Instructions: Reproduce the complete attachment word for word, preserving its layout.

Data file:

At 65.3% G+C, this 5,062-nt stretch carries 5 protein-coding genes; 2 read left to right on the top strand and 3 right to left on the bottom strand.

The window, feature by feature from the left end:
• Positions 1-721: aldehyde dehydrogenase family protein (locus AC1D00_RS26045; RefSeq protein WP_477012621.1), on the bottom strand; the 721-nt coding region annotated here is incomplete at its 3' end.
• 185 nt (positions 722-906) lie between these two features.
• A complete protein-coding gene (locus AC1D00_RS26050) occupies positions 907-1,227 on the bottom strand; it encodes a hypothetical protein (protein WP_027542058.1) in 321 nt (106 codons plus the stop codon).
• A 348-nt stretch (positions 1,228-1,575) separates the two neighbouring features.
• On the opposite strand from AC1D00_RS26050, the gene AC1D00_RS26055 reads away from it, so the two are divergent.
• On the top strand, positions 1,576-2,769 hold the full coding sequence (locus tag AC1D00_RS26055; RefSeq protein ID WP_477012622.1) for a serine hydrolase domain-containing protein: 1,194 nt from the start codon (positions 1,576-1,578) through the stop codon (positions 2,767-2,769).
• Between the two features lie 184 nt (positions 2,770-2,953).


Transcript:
At 65.3% G+C, this 5,062-nt stretch carries 5 protein-coding genes; 2 read left to right on the top strand and 3 right to left on the bottom strand.

The window, feature by feature from the left end:
• Positions 1-721: aldehyde dehydrogenase family protein (locus AC1D00_RS26045; RefSeq protein WP_477012621.1), on the bottom strand; the 721-nt coding region annotated here is incomplete at its 3' end.
• 185 nt (positions 722-906) lie between these two features.
• A complete protein-coding gene (locus AC1D00_RS26050) occupies positions 907-1,227 on the bottom strand; it encodes a hypothetical protein (protein WP_027542058.1) in 321 nt (106 codons plus the stop codon).
• A 348-nt stretch (positions 1,228-1,575) separates the two neighbouring features.
• On the opposite strand from AC1D00_RS26050, the gene AC1D00_RS26055 reads away from it, so the two are divergent.
• On the top strand, positions 1,576-2,769 hold the full coding sequence (locus tag AC1D00_RS26055; RefSeq protein ID WP_477012622.1) for a serine hydrolase domain-containing protein: 1,194 nt from the start codon (positions 1,576-1,578) through the stop codon (positions 2,767-2,769).
• Between the two features lie 184 nt (positions 2,770-2,953).